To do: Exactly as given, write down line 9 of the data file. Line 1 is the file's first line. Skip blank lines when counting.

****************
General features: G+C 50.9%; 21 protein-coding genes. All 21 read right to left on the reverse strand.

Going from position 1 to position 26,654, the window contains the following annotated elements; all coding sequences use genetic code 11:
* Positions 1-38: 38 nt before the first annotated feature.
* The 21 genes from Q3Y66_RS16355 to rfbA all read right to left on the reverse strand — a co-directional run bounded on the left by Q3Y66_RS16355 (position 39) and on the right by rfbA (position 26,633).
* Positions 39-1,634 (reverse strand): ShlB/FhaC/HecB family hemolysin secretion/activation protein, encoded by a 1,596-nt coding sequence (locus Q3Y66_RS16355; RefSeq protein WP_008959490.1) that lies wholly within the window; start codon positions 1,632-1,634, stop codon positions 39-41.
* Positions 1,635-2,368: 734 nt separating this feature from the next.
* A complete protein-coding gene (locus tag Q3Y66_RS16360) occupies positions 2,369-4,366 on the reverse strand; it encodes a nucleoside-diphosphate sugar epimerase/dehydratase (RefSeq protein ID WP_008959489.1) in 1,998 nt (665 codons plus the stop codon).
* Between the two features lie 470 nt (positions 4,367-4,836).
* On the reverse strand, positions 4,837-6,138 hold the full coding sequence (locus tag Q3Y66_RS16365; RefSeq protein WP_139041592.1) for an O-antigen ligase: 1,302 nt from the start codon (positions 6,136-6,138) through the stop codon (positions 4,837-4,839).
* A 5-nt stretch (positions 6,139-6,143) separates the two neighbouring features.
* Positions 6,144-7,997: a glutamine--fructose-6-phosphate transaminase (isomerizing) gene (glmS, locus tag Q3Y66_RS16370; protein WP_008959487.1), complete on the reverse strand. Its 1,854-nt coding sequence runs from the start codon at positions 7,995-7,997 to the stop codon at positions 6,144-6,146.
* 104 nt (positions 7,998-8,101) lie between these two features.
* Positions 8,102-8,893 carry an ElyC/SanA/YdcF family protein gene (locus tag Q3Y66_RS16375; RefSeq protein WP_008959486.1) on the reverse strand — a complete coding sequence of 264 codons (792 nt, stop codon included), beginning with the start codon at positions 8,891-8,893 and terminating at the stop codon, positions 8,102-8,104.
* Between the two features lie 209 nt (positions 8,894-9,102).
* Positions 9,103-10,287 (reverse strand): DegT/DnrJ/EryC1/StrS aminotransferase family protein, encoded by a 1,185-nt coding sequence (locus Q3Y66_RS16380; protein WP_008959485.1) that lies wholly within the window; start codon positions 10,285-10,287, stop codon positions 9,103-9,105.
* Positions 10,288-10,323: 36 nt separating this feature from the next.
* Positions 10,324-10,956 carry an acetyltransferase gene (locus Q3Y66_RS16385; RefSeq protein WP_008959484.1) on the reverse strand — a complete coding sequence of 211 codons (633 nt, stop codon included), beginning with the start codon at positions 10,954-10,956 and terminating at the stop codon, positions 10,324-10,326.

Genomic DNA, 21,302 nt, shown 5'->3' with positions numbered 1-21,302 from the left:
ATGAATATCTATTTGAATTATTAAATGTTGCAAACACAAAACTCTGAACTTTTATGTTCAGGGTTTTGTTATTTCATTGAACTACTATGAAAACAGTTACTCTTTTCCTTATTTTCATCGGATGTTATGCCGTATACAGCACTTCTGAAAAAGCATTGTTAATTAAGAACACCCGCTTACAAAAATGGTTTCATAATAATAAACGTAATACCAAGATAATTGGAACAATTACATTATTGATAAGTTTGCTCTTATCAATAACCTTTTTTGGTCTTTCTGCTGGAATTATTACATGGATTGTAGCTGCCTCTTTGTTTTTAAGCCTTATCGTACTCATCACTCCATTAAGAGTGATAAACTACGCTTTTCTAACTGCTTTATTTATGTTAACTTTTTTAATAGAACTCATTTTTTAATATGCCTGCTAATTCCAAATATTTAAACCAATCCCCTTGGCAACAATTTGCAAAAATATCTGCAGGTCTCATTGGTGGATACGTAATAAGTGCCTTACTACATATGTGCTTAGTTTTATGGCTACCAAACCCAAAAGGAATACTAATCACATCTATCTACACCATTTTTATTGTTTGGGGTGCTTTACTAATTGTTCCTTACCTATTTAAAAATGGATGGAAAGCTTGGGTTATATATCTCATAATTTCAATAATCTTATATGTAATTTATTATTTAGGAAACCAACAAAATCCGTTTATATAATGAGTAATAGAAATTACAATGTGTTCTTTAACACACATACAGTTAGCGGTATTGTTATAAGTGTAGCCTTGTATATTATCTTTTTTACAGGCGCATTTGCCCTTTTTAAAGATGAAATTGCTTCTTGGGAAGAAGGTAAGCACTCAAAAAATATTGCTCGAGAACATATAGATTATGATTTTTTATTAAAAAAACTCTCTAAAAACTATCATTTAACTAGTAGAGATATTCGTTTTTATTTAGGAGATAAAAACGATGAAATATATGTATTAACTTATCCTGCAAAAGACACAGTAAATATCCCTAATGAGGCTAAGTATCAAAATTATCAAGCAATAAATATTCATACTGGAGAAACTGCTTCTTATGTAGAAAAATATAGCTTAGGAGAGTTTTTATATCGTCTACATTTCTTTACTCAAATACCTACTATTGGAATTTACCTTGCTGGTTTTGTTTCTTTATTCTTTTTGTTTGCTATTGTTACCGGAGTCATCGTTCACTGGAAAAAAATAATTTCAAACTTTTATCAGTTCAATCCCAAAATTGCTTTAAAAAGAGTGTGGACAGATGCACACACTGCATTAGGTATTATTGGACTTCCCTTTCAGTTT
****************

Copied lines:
* On the reverse strand, positions 4,837-6,138 hold the full coding sequence (locus tag Q3Y66_RS16365; RefSeq protein WP_139041592.1) for an O-antigen ligase: 1,302 nt from the start codon (positions 6,136-6,138) through the stop codon (positions 4,837-4,839).